Hello,

I have been playing around with a conversion method for monsters to go from D&D 4th to D&D Next.

Basically, using excel, I assess the %chance of a hit on the monster by a +5 PC. I multiply that %chance to hit by an assumed 10 hits of damage. I then divide that average damage per round by the number of total hitpoints the monster has. This gives me the number of rounds the monster will be expected to last in combat.

After that, using a similar method, I work out how much damage the monster is likely to do per round to a 15AC PC. I multiply that by the number of rounds the monstor is expected to last in combat. The final number is "total damage dished out by the monster before he dies". Lets shorten that to "TD Rating"

Using excel to do this for a range of monsters I found this:

4th Edition: every 1xp of monster is worth about 0.6 TD rating

5th Edition: every 1xp of monster is worth about 0.2 TD rating

(i.e. 4th Monsters are much tougher for the given xp value)

I then went about trying to come up with a conversion from one to the other.

What I found was that if you do the following for the 4th Edition Monster:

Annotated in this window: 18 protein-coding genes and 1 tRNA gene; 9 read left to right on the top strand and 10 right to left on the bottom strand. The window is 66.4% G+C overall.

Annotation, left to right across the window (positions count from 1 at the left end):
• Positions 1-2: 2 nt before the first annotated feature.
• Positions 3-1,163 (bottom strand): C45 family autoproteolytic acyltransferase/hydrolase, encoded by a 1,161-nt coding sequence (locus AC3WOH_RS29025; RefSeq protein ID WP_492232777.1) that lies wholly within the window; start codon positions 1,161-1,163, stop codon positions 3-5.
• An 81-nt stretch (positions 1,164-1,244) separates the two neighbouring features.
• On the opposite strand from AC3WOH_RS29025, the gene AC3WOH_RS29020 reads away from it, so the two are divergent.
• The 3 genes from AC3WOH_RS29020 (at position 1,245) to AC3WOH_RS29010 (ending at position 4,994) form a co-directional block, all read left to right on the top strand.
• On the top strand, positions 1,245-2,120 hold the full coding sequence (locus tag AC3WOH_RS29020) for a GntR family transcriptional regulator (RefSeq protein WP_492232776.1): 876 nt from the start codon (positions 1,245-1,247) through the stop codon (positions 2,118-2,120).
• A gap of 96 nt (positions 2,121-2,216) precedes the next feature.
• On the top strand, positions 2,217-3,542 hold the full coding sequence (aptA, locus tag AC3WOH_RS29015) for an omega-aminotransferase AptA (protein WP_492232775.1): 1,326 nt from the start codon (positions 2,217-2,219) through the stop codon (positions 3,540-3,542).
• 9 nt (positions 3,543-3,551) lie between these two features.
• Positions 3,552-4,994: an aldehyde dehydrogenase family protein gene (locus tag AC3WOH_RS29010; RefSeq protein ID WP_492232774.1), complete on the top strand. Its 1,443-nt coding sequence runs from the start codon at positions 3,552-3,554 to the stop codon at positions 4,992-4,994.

5th Edition AC = 4th Edition AC minus (Level/2 Rounded down)

5th Edition to Hit = 4th Edition to Hit minus (level/2 Rounded down)

5th Edition hits = 4th Edition hits/2

If you do this your converted 4th Edition Monsters now becomes every 1xp of monster is worth about 0.18 TD rating (not perfect but its an easier conversion to remember than hits*55%)

Anyone spot any major flaws with this method?

I have been playing around with a conversion method for monsters to go from D&D 4th to D&D Next.

Basically, using excel, I assess the %chance of a hit on the monster by a +5 PC. I multiply that %chance to hit by an assumed 10 hits of damage. I then divide that average damage per round by the number of total hitpoints the monster has. This gives me the number of rounds the monster will be expected to last in combat.